Out of the gate with my first blog post for my novel, Ebocloud, I should really address my use of the buzz phrase “Social Singularity” in the promotional tag line. It’s been hard to find a way to encapsulate what Ebocloud is “about” and, assuming we all get this singularity thing, it’s useful, so for those who haven’t happened upon the term, here’s a brief intro:

Ever get the feeling that this amazing onrush of technology—the internet, social networking, smartphones, interactive/interconnected everything—will at some point reach some kind of critical mass and just sort of take on a life—or mind—of its own? That type of occurrence, loosely interpreting the theories of Vernor Vinge and Ray Kurzwell, is what would be known as a singularity—a universally significant event occurring as a result of the convergence of all sorts of cool technology and circumstances.

In fact, quite a few very smart people are currently of the belief that the singularity  is just about inevitable. The Singularity Institute for Artificial Intelligence (SIAI) defines the singularity as “the technological creation of smarter-than-human intelligence” and, thus, something we can’t find words to describe (although a writer might bristle at the description of  “an event so huge that there are no metaphors left”).

For Ebocloud, I wanted to explore the possibility of the singularity resulting from the unbridled proliferation of social media technologies. Developers have been endlessly creative in finding artificial means to pull us human beings closer and closer together, weaving their ever more dense social fabric. (From whence this intense desire to knit our souls together online?) On Facebook, we display all of our interests and vanities; on Twitter we send out minute-to-minute status updates; on Foursquare, we check in with our precise positions on Earth. All of these and hundreds of competitive social media services are exchanging, aggregating and analyzing data for purposes known and yet to be determined. And yet one thing seems (again) inevitable—that this unchecked social networking juggernaut is leading toward some kind of super-human amalgamation of intelligence that will take the human race… well, maybe to the Jersey Shore, for all we know, but something’s going to happen, that’s for darn certain.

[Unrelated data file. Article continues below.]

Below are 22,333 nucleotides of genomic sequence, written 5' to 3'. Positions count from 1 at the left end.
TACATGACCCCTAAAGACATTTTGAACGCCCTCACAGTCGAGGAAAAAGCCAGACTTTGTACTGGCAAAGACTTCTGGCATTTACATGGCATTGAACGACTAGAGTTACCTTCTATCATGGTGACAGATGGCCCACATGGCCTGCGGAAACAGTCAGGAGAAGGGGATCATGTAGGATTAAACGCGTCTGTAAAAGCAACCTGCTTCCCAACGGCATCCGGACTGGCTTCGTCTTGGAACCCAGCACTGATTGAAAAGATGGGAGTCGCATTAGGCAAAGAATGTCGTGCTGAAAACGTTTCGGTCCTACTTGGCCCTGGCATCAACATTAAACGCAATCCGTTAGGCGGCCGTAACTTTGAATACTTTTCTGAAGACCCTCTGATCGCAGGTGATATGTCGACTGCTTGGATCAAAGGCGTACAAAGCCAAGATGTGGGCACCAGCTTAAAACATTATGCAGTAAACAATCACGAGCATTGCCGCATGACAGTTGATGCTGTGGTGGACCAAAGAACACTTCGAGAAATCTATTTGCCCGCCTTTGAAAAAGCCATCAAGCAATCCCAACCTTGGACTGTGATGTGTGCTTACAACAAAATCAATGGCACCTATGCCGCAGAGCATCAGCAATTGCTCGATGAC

In the Ebocloud story, there’s a highly-principled computer scientist who recognizes the inevitability of the coming social singularity and realizes that, if set off in a controlled, scientific way, there’s a chance it could alter the world for the better (just imagine). And interestingly, he sees that it could be set off in a blink of the eye (evolutionarily speaking) with the introduction of one very clever new tech “device”.

As they say at SIAI, “The Singularity is beyond huge, but it can begin with something small.”

One thought on “Social Singularity – It’s Not a Dating Service

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